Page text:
The Pirates started their extreme approach with over-slot players in 2009. They reached for Tony Sanchez, who signed for slot, and spent the extra money on the prep pitchers. I won’t go in to much detail, since I’ve already covered this. I’ll just sum it up by saying the 2009 draft is looking weak. There’s a lot of guys who could make the majors, but right now no one stands out as more than an average starter, a back of the rotation starting pitcher, or a late inning reliever. That evaluation could change going forward, but right now there’s no middle of the rotation starters or better, and there’s no above-average position players or better.
The 2010 draft threw a curveball to the prep pitcher approach. Several of the top ten round picks didn’t sign, including potential 2013 first round pick Austin Kubitza. Some of the over-slot picks haven’t worked at all. Stetson Allie isn’t much of a prospect anymore after converting to a hitter. Mel Rojas Jr. hasn’t converted his raw tools to on-field success. Ryan Hafner and Jared Lakind both were later round over-slot guys, and both had horrible 2012 seasons. But there have been others who have emerged. Nick Kingham reminds me a lot of Kyle McPherson when he was coming up through the lower levels. That doesn’t say much, since McPherson hasn’t established himself in the majors. Adalberto Santos was a 22nd round pick that year, and displayed some great hitting this year in Altoona. Casey Sadler was a 25th round pick, and emerged as a starting pitching option this year. 9th round pick Brandon Cumpton has a good shot at being a back of the rotation starter or a late inning reliever. 16th round pick Matt Curry probably isn’t a long-term first base answer, but could be an average first baseman with the ability to hit for some power. 41st round pick Bryton Trepagnier saw his velocity increase this year from the mid-80s to consistently sitting in the 92-93 MPH range.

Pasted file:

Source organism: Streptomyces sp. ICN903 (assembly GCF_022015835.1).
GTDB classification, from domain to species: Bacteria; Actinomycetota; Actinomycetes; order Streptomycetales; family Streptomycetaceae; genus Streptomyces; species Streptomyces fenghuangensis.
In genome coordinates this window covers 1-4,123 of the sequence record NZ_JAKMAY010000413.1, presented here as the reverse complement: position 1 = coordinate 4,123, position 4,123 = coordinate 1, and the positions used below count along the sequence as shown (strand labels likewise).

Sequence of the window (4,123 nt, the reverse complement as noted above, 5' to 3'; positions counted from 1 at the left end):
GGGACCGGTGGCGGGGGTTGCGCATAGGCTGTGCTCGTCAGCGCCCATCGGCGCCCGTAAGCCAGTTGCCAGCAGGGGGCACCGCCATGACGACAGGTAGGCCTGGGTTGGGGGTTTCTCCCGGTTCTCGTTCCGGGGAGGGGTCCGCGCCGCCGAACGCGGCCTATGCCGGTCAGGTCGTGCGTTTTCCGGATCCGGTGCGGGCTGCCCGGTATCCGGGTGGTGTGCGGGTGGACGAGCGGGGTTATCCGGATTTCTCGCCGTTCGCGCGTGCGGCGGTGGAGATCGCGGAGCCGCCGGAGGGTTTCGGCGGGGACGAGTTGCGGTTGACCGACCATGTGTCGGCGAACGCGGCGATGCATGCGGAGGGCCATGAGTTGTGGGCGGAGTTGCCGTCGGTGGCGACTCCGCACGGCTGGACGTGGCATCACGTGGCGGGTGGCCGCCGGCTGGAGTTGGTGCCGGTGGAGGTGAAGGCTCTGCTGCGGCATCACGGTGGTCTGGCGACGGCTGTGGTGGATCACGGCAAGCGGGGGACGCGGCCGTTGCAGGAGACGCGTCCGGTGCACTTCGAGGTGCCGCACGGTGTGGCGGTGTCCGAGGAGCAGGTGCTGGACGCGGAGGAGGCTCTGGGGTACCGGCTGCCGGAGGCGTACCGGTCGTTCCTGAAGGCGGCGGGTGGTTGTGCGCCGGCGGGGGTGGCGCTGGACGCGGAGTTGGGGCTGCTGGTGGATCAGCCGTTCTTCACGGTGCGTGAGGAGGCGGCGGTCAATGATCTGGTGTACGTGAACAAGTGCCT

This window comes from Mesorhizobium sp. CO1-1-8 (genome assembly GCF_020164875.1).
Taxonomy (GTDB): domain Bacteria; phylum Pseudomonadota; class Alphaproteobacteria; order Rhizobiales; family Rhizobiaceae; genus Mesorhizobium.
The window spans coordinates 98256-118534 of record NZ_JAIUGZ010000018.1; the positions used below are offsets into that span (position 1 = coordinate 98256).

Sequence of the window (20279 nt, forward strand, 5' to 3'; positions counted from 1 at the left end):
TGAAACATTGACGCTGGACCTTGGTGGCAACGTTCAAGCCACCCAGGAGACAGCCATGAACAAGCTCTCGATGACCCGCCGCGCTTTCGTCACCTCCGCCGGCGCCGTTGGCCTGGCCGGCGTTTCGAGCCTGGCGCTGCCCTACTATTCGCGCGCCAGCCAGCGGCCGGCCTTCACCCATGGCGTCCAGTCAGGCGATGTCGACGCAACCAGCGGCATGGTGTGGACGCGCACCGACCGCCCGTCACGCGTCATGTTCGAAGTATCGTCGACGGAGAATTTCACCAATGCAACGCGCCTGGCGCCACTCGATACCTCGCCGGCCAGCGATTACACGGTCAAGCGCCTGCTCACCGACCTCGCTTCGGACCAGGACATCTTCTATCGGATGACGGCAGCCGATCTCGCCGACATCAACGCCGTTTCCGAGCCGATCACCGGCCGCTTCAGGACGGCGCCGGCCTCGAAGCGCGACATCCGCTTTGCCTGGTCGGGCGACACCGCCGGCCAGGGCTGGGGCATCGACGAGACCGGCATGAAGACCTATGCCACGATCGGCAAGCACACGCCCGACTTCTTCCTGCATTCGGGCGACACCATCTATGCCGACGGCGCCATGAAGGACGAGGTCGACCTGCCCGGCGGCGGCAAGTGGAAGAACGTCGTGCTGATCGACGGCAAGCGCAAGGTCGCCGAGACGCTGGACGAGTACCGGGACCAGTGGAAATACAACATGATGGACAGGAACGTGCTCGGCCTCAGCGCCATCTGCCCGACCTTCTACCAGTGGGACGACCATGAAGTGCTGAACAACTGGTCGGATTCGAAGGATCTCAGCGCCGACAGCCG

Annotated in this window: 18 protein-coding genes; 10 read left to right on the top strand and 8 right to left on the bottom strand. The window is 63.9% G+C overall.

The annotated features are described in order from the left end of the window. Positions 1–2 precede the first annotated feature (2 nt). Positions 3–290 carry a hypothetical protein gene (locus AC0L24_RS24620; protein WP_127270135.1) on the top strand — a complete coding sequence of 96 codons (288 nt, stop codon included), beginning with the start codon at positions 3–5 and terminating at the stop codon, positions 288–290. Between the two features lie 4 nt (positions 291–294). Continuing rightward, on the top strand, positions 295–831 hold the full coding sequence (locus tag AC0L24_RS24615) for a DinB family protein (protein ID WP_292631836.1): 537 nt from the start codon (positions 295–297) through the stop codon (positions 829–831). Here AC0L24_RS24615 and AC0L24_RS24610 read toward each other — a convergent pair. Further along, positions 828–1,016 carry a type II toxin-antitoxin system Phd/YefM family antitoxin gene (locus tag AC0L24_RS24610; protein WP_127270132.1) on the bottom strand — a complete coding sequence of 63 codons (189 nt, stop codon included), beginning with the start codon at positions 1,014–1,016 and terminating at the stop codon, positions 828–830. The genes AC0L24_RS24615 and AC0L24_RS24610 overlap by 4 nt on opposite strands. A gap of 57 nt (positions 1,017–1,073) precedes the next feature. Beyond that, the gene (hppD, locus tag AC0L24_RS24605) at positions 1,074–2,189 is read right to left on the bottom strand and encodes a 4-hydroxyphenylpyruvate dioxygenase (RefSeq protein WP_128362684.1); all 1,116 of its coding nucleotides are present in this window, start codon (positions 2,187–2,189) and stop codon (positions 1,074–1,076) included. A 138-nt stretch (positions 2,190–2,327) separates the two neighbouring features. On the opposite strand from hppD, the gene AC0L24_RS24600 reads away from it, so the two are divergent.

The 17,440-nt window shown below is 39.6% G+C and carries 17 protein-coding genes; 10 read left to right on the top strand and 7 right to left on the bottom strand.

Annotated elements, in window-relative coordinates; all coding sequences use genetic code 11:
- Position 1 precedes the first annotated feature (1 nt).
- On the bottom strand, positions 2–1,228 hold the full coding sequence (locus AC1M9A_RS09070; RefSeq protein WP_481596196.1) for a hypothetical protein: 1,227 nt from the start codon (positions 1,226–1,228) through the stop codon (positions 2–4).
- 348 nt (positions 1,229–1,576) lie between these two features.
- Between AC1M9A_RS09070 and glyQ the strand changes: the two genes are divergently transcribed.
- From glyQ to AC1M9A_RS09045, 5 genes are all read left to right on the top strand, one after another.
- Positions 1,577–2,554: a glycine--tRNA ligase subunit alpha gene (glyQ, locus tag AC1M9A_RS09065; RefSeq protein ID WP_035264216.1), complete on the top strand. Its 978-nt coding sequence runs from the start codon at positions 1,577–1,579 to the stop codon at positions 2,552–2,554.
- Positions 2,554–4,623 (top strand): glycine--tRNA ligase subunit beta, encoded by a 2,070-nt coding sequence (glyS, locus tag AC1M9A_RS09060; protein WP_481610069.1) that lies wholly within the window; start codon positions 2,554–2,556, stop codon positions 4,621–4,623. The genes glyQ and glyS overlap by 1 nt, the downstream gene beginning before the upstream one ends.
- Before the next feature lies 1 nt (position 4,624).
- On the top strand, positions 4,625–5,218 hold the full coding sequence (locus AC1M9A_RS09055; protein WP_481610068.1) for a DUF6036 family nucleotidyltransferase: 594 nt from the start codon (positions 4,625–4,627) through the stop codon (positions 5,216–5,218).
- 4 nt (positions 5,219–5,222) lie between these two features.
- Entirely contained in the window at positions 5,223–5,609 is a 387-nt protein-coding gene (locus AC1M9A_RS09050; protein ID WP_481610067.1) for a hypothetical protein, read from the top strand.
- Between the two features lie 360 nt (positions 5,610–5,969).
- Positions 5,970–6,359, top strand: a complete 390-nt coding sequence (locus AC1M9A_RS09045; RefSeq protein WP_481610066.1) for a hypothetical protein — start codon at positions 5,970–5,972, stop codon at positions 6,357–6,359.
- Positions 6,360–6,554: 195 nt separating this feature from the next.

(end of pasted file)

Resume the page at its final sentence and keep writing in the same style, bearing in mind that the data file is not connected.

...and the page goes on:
It’s really early to evaluate the 2011 draft, but so far we’ve seen great results from Tyler Glasnow and Clay Holmes. Glasnow has seen his velocity increase, to the point where he was touching 96 in his final start in State College. Alex Dickerson is the best first base prospect in the system. Colten Brewer put up good numbers this year in the GCL. And this doesn’t mention Gerrit Cole or Josh Bell. There’s no ceiling on guys like Holmes or Glasnow. Dickerson could be a starting first baseman, and his power potential could make him an above-average player at the position. They’ve got the talent, and where they go from there depends on the development. But it’s Greg Smith’s job to add the talent. The rest is out of his control.